Homesteaders Food Challenge – A New Way to Live

Well, I’ve been eating what I can accumulate with my own hands for…….ever.

If you have no idea what I’m talking about here’s the project in review:

food challenge 2

Yeah, so I am only eating what I am producing or picking or killing or milking or you get the idea…. with my own hands.

Here’s all the updates from the beginning if you’d like to get the full picture:

I’m on day 79 now and the entire experiment is 101 days long.  Some quick math tells me that I only have 22 days to go.  Which is basically 3 weeks.  Which, compared to 101 days, is nothing.

food challenge 1

How’s it going?  How hard is it?  Am I miserable?  Am I hungry?  Am I having a hard time sticking with the program?

In short:

  • It’s fine.
  • It’s not hard.
  • I’m not miserable.
  • I’m not hungry.
  • It’s easy to stick to (now it is anyway).

If you had asked me these questions during the first week or the first month I would have complained to you for at least an hour.  The sugar detox was brutal.  The cravings were insane.  The lack of carbs was making me nauseous, shaky, headachy and not fun to be around.

Here I am, almost 80 days later, and I don’t even feel like I’m on a restricted diet.

Crazy right?

I’m only eating foods that I gather, kill, raise, grow, pick, harvest, shoot or otherwise obtain myself from our little neck of the woods and it’s no biggie.

duck kill 2

If you raise your food and you want to eat meat, eventually something is going to die.  This duck is dinner.  Sorry.  

“What am I eating?”

Meat:

Pigs – Pork chops, Pork tenderloin, ribs, bacon, sausage, ham, pork steaks, pork cutlets, and anything else from my pigs I raise.

Beef – Steaks, burgers, roasts, ribs, stew, london broil, bones (broth), and anything else from our beef cows.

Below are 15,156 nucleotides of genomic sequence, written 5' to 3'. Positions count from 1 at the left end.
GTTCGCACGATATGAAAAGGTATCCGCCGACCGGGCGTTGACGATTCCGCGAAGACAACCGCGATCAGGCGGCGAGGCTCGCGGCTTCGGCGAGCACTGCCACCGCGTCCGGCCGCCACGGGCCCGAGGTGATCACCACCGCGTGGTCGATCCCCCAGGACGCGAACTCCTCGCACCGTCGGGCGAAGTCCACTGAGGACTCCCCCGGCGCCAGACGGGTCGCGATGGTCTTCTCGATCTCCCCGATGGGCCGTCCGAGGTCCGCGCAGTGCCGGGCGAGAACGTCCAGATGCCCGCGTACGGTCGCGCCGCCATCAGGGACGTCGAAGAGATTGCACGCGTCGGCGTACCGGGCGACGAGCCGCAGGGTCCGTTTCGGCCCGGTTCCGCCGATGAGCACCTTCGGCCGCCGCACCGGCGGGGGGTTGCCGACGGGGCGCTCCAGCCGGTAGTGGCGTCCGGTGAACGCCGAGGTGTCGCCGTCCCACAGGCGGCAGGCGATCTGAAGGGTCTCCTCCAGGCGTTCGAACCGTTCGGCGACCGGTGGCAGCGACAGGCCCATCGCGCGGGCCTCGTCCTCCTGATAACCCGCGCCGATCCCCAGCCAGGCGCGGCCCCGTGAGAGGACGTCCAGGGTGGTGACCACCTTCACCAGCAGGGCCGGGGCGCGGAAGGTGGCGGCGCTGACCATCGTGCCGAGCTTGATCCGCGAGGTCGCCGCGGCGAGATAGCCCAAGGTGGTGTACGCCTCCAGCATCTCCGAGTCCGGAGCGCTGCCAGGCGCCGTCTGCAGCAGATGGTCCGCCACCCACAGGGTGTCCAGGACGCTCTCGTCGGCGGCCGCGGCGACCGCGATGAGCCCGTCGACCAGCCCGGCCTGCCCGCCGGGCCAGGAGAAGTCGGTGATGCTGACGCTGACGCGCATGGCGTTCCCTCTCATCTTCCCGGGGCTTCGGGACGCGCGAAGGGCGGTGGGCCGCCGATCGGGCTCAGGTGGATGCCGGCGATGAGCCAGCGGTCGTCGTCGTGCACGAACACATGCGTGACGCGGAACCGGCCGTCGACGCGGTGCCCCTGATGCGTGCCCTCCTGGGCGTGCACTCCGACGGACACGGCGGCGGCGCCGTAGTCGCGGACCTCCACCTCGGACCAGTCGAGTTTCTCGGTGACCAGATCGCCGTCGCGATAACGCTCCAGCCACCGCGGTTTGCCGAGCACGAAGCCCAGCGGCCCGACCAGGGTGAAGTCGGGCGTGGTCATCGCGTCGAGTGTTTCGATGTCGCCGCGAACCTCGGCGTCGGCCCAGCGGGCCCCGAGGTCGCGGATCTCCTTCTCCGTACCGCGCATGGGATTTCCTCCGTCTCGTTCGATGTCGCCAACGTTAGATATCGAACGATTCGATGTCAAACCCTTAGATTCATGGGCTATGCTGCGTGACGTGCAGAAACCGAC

Deer – All things venison:  ground venison, venison roast, deer legs, even venison sausage.

Chicken – We raise meat chickens every year.  We also end up with our share of roosters from hatching out eggs and buying straight run chicks.  Many of those roosters end up in the freezer.

Duck – I have a love affair with duck.  The fat is blowing my mind right now.  I think duck oil has replaced sugar in my diet.  I crave it and love it.

Dairy:

We have 2 milk cows and I am able to make many dairy products here in our home:  butter, sour cream, cheese, buttermilk, ice-cream and of course lattes!

Veggies:

Good grief – it’s summer and my garden is pretty insane.  I am growing almost everything you see at your local farmer’s market and then some.  There is not a veggie I want to eat that I don’t have growing in my side yard right now.

I have been pleasantly surprised that the amount of produce I am growing has been enough to feed us and provide overflow to can for the winter.  This was one of my concerns when I started this challenge.

Fruit:

Fruit was almost nonexistent at the beginning of this project.

Some fruits we’ve enjoyed during this journey include:  blackberries, strawberries, black raspberries, cantaloupes, watermelons, and peaches.  We were smart enough to freeze strawberries & blackberries when they were “on” (around June) in order to stretch the season.  Having bags of frozen berries has been a huge blessing.

Breads: